Following the vulnerability disclosure in May 2017, the Electronic Frontier Foundation (EFF) has called for Intel to provide a way for users to disable ME. The privacy group cautioned that without a disabling mechanism and greater transparency from Intel, Intel chips might not be safe to use in critical-infrastructure systems.
MINIX in the Mix
Where does the MINIX OS come in? Intel chips that run the AMT software are running it on an obscure OS called MINIX. MINIX is a closed-source variation of the open-source operating system MINIX v3. The latter was created for educational purposes by its official creator who publicly addressed Intel to explain some of its features and indicated he was not made aware of the eventual use of MINIX in Intel chips.
On Intel chipsets, MINIX is the underlying OS that runs a software stack, which includes networking and a web server. Since this OS is part of the chip, most users may not be aware of this and may not be able to access, update or patch it.
MINIX resides on the hardware and runs on one of the most privileged, barebones levels of the endpoint, on Ring minus 3. It runs on three separate x86 cores on modern chips where it operates:
- TCP/IP networking stacks (on network layers 4 and 6);
- File systems;
- Drivers (disk, net, USB, mouse); and
- Web servers.
Since it’s a closed-source project, that MINIX version has remained less familiar. One of the issues security teams could grapple with is that having MINIX on the device can run the risk of it becoming a Pandora’s box at the hands of malicious actors who may discover latent vulnerabilities over time, further affecting the security of that entire stack.
Is There a Way to Disable the Intel ME?
A question raised in view of these issues is whether it is possible to disable the Intel ME to prevent possible compromise. Some information published in August 2017 points to such possibility, which is nonetheless very manual and risky.
The researchers that investigated the ME vulnerability discovered a link to a U.S. government program called the HAP – “High Assurance Platform.” HAP is an NSA initiative to define a framework for the development of the next generation of secure computing platforms. These platforms leverage Trusted Computing technologies.
The Positive Technologies researchers understood that the Intel ME firmware code could be disabled on demand in some cases, using a field located in the ME files called reserve_hap. By setting the relevant bit to 1, the ME firmware could be disabled. Intel did confirm that the undocumented HAP mode activation bit is present to support customers participating in the HAP program:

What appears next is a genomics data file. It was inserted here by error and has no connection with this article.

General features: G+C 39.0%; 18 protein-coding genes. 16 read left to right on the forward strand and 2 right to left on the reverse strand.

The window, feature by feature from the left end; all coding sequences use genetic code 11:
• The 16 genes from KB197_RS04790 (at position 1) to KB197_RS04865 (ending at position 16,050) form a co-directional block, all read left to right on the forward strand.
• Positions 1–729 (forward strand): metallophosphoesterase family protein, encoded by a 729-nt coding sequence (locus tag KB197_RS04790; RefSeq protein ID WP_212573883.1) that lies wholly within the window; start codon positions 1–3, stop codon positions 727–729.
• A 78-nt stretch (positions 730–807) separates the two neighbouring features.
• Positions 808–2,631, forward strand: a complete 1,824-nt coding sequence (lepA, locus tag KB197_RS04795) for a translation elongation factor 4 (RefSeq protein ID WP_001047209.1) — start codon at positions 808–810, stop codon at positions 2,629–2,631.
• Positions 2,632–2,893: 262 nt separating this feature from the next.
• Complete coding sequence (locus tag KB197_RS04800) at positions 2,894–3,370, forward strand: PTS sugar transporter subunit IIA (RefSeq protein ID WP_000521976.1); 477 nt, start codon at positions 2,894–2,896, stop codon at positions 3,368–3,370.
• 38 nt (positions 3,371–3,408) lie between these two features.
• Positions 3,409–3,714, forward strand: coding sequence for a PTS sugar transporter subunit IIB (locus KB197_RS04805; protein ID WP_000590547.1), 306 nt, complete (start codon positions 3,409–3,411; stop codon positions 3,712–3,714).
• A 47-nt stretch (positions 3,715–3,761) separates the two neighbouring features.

“In response to requests from customers with specialized requirements we sometimes explore the modification or disabling of certain features. In this case, the modifications were made at the request of equipment manufacturers in support of their customer’s evaluation of the U.S. government’s ‘High Assurance Platform’ program. These modifications underwent a limited validation cycle and are not an officially supported configuration.”
For information about the CVEs linked with the current vulnerabilities and updates on patching, please access the official advisories:
IBM Update: Find Endpoints Impacted by Intel ME Vulnerabilities in Minutes
IBM BigFix has published an update designed to allow clients to quickly discover endpoints exposed to the Intel ME vulnerability. This capability is available now for all current BigFix clients.
With this new feature, BigFix clients can get accurate, real-time vulnerability information about PCs, servers, ATMs and more — regardless of operating system, location or connectivity. Instructions on how to use this capability can be found here.
If you’re not a BigFix client and want to learn more, please go to the BigFix website. Click on the blue “Talk to an expert” button on the upper right edge of the page, and you’ll be connected directly to an agent. You can also call toll free: 1-877-257-5227 (Priority code: Security).
What IBM Resources Can I Access for Other Updates?
To follow updates from IBM Security, please check the following X-Force Exchange collections: